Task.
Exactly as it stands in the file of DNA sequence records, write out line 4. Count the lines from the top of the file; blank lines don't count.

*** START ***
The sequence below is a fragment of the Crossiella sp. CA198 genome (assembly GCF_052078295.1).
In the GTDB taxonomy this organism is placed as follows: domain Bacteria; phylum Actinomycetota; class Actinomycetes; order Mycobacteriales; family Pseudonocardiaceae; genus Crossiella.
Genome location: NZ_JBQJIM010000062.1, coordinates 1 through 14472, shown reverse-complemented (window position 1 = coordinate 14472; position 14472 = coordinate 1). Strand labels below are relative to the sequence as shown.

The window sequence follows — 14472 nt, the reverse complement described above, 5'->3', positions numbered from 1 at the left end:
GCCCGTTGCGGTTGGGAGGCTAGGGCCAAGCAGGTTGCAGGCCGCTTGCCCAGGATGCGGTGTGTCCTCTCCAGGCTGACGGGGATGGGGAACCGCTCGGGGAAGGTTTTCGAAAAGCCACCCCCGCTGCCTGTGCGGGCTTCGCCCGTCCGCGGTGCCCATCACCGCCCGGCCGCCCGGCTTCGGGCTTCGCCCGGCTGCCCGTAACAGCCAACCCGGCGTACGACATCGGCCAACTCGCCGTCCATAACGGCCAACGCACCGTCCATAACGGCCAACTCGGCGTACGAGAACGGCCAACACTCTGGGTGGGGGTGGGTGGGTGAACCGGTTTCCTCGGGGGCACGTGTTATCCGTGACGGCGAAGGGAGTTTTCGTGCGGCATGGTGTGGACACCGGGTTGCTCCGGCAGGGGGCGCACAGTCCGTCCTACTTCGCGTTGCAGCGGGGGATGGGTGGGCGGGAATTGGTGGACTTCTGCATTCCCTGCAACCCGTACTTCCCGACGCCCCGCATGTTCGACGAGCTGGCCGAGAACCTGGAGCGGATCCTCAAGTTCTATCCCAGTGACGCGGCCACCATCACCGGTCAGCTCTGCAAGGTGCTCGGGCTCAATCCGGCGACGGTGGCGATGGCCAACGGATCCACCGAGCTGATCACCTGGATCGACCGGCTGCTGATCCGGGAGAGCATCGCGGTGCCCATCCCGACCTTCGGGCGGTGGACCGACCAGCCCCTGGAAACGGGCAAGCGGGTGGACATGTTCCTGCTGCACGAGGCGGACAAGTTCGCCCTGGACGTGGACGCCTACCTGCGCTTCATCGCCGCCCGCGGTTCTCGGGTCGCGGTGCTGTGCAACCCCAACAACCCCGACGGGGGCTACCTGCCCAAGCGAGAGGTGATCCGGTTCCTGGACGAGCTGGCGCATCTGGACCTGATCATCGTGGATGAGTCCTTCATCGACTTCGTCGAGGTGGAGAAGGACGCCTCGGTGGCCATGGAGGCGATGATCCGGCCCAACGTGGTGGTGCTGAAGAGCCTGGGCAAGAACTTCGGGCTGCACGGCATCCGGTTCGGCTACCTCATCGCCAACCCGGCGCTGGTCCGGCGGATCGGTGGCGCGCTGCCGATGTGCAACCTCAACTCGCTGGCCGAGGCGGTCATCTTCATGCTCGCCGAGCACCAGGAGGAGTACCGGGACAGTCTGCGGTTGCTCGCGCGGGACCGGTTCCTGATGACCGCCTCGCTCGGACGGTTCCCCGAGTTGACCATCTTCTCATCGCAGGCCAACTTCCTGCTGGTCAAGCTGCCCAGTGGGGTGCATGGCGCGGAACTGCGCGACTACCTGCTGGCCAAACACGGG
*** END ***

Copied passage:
The window sequence follows — 14472 nt, the reverse complement described above, 5'->3', positions numbered from 1 at the left end: